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Opelka, the defending champion at the New York Open, watched 38 Isner aces whiz by him in last year’s semi-finals. The 22-year-old tried a new approach on Monday, seeing if he could catch his countryman’s serve with a lacrosse stick.

“I like to think my serve is difficult to return even with a tennis racquet in your hand, but throw a lacrosse stick in Reilly’s hand and he was having a little bit of trouble,” Isner said. “I wasn’t cranking it up. I was cranking it up against the professional players, and that was a lot of fun.”

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Ivo Karlovic is 40, and in all his travels he’d never gotten to play lacrosse. The Croat was excited to try something new before playing Jordan Thompson in the first round.

“It is always fun. It’s interesting. I never did this before and I didn’t know at all how it is,” Karlovic said. “It is really fun, I liked it a lot.”

In Humbert’s case, lacrosse was more than just something he had never played.

“I don’t know the sport, in France we don’t have it,” said Humbert, who will play Jack Sock or Marcos Giron. “I enjoyed to be with those guys, it was good. I was having some fun before my first match. It’s always great for my mind.”

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Farah will not be banned despite positive test

  • Posted: Feb 10, 2020

Wimbledon and US Open doubles champion Robert Farah will not be banned despite being found in breach of the tennis anti-doping programme.

The Colombian, 33, was provisionally suspended last month after testing positive for a banned substance.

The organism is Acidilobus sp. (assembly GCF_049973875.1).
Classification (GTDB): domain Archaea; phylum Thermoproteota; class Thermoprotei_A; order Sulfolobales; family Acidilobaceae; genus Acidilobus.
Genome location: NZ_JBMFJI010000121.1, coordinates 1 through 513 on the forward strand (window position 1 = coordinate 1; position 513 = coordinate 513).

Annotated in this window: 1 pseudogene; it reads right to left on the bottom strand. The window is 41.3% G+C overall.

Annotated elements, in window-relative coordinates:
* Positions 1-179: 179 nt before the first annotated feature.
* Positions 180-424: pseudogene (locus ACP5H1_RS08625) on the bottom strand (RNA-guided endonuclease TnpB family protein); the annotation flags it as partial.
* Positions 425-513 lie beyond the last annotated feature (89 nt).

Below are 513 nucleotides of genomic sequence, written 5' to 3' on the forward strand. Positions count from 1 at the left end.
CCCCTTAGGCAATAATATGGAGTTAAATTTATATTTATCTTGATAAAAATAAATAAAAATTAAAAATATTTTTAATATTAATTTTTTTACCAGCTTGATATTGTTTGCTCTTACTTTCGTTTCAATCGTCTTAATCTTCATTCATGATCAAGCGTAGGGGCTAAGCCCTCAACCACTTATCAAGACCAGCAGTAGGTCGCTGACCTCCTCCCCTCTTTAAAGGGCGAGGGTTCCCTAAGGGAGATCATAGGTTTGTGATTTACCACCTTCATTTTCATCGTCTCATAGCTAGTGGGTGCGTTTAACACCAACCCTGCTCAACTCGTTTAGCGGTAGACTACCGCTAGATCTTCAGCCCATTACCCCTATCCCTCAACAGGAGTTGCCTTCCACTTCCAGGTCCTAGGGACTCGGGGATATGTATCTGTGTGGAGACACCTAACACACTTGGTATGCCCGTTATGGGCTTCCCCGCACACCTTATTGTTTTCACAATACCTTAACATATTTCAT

Farah said anabolic steroid Boldenone was the result of eating contaminated meat in his home country.

The International Tennis Federation (ITF) accepted Farah “bears no fault or negligence for the violation”.

The positive test occurred in October and was confirmed to Farah by the ITF last month, causing him to miss the Australian Open.

After being told of the positive result he wrote on Twitter: “Two weeks before the test mentioned… I did an anti-doping test in Shanghai which had a negative result.

“I was also tested at least 15 other times randomly in the international circuit throughout the year with the same negative result.

“As stated by the Colombian Olympic Committee in 2018, this substance is found frequently in Colombian meat and may affect athletes’ test results.”

In 2018, Canadian-born Farah was given a suspended ban and fined £3,800 for promoting a gambling website on social media.

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Bautista Agut Overcomes Fucsovics Test In Rotterdam

  • Posted: Feb 10, 2020

Bautista Agut Overcomes Fucsovics Test In Rotterdam

Spaniard to meet Carreno Busta in second round

Roberto Bautista Agut’s hopes of a first title at the ABN AMRO World Tennis Tournament were almost ended in the first round on Monday, but the Spaniard survived a second-set tie-break before racing to a 4-6, 7-6(1), 6-1 victory against Marton Fucsovics.